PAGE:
The Christian Science Monitor : 2019-02-11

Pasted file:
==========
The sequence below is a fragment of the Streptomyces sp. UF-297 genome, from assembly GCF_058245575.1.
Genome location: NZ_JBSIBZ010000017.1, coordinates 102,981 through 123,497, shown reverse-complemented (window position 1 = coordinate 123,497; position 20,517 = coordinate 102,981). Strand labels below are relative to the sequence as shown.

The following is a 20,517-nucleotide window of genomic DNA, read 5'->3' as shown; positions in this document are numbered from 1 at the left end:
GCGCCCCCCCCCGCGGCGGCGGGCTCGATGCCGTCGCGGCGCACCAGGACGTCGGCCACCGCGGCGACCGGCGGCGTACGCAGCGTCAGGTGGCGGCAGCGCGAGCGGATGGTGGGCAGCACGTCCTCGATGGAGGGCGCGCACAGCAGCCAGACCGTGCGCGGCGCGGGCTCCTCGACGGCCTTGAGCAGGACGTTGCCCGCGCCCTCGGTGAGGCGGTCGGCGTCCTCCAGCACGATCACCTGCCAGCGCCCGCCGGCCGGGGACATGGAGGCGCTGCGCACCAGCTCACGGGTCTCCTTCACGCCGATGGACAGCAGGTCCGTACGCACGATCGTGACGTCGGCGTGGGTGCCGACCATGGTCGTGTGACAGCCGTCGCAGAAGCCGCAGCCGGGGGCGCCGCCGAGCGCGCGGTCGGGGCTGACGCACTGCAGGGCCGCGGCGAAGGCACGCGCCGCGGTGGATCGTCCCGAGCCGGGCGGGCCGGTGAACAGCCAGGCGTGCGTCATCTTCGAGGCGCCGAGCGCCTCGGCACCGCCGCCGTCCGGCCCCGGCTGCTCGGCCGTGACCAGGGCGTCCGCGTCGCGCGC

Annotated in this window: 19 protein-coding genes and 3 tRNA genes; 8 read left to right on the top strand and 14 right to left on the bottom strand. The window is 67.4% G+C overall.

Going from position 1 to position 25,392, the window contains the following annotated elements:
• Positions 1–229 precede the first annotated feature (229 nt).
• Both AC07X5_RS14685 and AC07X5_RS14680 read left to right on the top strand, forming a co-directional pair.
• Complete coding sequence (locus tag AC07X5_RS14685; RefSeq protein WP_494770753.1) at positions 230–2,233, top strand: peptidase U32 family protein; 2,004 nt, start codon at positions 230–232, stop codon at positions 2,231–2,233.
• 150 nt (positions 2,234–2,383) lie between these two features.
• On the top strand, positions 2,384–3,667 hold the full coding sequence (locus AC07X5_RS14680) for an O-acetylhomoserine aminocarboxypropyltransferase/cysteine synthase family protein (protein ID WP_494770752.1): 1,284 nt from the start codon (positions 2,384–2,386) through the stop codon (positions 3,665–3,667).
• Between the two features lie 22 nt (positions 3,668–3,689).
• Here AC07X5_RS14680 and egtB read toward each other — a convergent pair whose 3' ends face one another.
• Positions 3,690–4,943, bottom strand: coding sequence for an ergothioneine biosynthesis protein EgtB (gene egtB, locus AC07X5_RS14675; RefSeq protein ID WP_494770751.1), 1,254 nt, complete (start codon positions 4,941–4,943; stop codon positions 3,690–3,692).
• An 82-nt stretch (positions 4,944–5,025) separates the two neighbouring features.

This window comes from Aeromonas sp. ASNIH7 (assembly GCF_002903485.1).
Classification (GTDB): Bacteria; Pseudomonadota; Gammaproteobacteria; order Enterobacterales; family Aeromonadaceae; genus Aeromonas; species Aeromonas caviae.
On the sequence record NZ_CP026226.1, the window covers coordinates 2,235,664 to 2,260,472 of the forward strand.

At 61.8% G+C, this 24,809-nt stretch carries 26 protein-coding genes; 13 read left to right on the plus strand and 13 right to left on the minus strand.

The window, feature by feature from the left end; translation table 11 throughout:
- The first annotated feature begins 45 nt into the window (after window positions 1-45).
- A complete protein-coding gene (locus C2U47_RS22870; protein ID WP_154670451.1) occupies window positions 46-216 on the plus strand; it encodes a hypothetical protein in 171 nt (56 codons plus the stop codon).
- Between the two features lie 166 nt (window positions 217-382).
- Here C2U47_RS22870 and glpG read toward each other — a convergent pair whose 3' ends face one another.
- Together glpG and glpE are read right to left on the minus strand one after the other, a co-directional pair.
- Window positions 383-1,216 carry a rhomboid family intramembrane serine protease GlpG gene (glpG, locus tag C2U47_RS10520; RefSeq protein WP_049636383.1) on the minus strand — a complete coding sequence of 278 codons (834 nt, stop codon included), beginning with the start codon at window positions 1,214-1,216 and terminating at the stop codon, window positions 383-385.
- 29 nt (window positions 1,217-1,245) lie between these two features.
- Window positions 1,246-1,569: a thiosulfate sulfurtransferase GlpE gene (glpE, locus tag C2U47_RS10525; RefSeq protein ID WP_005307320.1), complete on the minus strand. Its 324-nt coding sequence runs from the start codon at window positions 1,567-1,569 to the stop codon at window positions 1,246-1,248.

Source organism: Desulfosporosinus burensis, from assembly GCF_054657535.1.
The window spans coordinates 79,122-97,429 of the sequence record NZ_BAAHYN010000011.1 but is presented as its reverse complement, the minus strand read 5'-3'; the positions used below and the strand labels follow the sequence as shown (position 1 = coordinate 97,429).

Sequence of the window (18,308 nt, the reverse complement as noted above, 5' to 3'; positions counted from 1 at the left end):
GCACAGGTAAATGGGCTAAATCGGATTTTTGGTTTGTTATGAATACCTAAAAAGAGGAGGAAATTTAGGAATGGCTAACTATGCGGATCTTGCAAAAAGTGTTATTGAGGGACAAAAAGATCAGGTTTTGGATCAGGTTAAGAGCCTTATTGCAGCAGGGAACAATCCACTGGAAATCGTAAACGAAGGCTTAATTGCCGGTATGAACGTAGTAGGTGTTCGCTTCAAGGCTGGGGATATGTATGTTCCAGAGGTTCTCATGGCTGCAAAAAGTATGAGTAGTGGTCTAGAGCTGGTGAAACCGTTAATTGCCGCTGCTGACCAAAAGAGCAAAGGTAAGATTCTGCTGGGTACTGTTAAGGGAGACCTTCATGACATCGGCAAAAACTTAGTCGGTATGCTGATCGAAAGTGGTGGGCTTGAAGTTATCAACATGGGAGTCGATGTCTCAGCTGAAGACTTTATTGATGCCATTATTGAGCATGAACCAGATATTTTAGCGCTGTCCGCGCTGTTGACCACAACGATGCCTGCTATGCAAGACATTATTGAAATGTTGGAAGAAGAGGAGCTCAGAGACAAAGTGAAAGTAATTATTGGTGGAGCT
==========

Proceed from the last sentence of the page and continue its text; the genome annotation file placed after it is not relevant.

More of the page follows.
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After a mass eviction in Nigeria, the art project sprang to life to further social change. Chicoco By Innocent Eteng / Contributor E PORT HARCOURT, NIGERIA very morning, as dawn breaks through the gritty black smog encasing Nigeria’s Port Harcourt, Prince Peter hangs a Lumix GH4 camera around his neck and walks out of his house in search of his next story. If he is not filming acts of forced eviction in the city, he is chronicling life in one of its waterfront shantytowns for the documentaries he regularly produces. “I see this [camera] as my eyeglass,” he says. “In the case of forced evictions, instantly, I must be there.” Mr. Peter knows those stories intimately. After his own house and barbershop were demolished under the pretense of a sweeping “urban development plan” in 2009, he was homeless and unemployed for nearly a year. But now, he’s one of about 40 community volunteers documenting and fighting forced evictions with art. Port Harcourt is a city of 3 million on the Atlantic coast in Nigeria’s oil-rich Niger Delta. But despite the region’s rich natural resources, nearly half a million of its residents live in 49 waterfront shack communities, crammed with rickety zincroofed houses that have poor ventilation. INNOCENT ETENG Prince Peter is one of 40 community volunteers in Port Harcourt, Nigeria, who is documenting and fighting forced evictions with art. READY TO FILM: communities in the area with an inflatable screen to show them the scenes he had filmed in Njemanze. The reaction was powerful. “Suddenly, they recognized themselves as recognized,” says Uwemedimo, a lecturer at the University of Roehampton in London. “They realized they could use this camera as an instrument to tell their story.” With that in mind, in 2010 Uwemedimo started the Collaborative Media Advocacy Platform (CMAP), in part to train local artists and activists in using cinema, radio, and music for social change. The group called their community art project Chicoco, after the dark-brown mud found around the Niger Delta’s mangroves and swamps. Today, the organization has its own mobile cinema, which tours waterfront neighborhoods each week, screening films about the communities alongside global ‘Suddenly, they recognized themselves as recognized.’ Reduced to rubble – Michael Uwemedimo, documentary filmmaker who chronicled a mass eviction’s aftermath and showed the scenes to nearby communities in Port Harcourt, Nigeria These settlements have long been an eyesore for the local government, which announced in 2008 that it was going to demolish them in order to expand its glittering business district into a Dubai-like ultramodern city. In August 2009, bulldozers flanked by armed soldiers arrived at the Njemanze waterfront, where Peter lived. Within a week, the entire community had been reduced to rubble. About 19,000 people were rendered homeless, and 12 protesters were shot by soldiers. At the time, documentary filmmaker Michael Uwemedimo was in town working on a film project, and he got a call from Amnesty International. They asked if he would visit the demolished community and film the violent eviction’s aftermath. Soon, his footage was circling the globe as part of Amnesty’s worldwide dignity campaign against forced displacements. But it also found an audience closer to home. In the weeks after the eviction, Mr. Uwemedimo, who is a dual citizen of Britain and Nigeria, began traveling to VNEXT PAGE GALLERY OF RECENT PROFILES Christopher Schafer, Melissa van Wijk Abiodun ‘Abbey’ Henderson a custom tailor, uses a personal touch to give gently worn suits to men in need. formed a dance company that welcomes both those with disabilities and nondisabled individuals. helps young former felons find a new path with Gangstas to Growers. THE CHRISTIAN SCIENCE MONITOR WEEKLY FEBRUARY 11, 2019 39 | PRINTED AND DISTRIBUTED BY PRESSREADER PressReader.com +1 604 278 4604 ORIGINAL COPY . ORIGINAL COPY . ORIGINAL COPY . ORIGINAL COPY . ORIGINAL COPY . ORIGINAL COPY COPYRIGHT AND PROTECTED BY APPLICABLE LAW

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